The German Finance Ministry wants online retailers to be liable for unpaid value-added taxes by vendors who aren’t registered with German tax authorities.

(Bloomberg)—Germany is considering tightening legislation to hold the likes of Amazon.com Inc. and eBay Inc. accountable for lost taxes from foreign-partner vendors.

The German Finance Ministry wants online retailers to be liable for unpaid value-added taxes by vendors who aren’t registered with German tax authorities, according to draft legislation from the ministry obtained by Bloomberg News. If the companies fail to block sellers that don’t pay VAT, they’d be forced to pay the tax themselves.

The new rules would “hold online marketplaces accountable” for lost taxes, according to the draft dated June 21, which says “it’s necessary to ensure VAT taxing and is therefore in the public interest.”

Many European countries say large tech companies—think Google parent Alphabet Inc. and Uber Technologies Inc.—aren’t paying their fair share to public coffers, and the effort to crack down on tax avoidance has led to large bills delivered in recent years to Amazon and Apple Inc., No. 1 and No. 2 in the Internet Retailer 2018 Top 500.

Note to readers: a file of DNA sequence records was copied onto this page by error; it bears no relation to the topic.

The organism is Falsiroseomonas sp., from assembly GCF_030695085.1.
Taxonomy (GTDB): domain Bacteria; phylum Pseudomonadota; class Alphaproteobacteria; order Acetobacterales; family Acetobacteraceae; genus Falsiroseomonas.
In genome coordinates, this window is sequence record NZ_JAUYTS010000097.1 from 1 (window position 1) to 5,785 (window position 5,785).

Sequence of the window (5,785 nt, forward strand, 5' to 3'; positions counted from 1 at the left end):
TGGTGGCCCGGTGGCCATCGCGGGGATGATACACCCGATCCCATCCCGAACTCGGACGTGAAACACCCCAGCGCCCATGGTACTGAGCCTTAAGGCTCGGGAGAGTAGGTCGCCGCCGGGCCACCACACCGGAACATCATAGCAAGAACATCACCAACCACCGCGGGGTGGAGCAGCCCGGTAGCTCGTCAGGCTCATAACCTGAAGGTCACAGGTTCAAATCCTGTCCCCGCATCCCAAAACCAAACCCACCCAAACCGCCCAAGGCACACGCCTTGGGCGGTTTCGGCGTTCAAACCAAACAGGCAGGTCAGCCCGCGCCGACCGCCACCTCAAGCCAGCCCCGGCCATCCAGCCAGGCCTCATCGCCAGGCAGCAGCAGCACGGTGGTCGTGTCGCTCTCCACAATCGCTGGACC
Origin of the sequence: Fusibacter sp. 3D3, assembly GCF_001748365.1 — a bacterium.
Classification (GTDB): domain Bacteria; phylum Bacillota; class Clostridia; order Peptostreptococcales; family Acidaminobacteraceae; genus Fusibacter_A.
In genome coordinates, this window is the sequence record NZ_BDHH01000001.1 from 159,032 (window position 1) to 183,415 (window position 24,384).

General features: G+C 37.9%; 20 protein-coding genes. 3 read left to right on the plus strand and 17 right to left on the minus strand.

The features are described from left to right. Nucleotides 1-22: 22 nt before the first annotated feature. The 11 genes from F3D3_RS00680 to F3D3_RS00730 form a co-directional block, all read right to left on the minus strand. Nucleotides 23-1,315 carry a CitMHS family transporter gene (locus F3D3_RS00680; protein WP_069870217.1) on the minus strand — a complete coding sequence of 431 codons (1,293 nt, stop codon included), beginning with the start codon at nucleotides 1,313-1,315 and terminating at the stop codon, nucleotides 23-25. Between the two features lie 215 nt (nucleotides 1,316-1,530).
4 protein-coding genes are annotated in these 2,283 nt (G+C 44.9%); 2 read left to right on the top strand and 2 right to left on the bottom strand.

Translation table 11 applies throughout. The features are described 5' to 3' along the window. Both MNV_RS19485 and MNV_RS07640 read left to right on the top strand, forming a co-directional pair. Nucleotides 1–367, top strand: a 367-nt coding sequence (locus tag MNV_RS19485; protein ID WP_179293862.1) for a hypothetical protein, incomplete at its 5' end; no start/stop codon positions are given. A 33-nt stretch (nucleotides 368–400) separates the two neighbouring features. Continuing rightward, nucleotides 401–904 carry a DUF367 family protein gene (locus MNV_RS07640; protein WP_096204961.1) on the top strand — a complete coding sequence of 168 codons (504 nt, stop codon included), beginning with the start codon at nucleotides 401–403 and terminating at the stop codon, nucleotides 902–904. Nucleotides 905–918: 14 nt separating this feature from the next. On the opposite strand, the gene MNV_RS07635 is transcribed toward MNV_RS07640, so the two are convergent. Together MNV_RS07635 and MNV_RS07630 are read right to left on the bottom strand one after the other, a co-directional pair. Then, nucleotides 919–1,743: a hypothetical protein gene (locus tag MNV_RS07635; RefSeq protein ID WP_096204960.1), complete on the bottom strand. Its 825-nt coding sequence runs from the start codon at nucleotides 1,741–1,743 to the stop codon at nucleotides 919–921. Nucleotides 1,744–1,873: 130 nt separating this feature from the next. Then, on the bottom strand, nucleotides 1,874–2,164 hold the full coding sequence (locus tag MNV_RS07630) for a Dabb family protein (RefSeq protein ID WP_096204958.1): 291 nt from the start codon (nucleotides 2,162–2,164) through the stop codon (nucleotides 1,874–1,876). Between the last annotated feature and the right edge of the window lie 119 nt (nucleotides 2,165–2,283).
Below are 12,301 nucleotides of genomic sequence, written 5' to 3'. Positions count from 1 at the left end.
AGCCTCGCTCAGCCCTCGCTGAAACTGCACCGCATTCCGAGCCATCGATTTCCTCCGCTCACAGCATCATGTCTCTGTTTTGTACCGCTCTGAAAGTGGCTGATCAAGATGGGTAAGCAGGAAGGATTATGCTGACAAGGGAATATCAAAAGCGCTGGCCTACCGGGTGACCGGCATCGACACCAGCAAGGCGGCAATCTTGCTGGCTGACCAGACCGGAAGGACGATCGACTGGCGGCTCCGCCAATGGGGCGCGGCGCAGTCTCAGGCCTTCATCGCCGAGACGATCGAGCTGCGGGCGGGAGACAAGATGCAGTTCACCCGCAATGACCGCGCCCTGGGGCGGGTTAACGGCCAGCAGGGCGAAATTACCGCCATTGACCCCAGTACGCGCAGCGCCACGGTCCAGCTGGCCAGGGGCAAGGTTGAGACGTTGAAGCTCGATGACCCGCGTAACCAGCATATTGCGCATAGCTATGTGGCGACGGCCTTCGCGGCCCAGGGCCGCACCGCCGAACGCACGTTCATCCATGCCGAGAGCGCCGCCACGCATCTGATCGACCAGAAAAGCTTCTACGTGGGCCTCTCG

Europe’s existing tax rules were designed for the traditional economy and don’t fully capture activities based on data and intangible assets, such as intellectual property.

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Ebay is No. 4 in the Internet Retailer 2018 Online Marketplaces.

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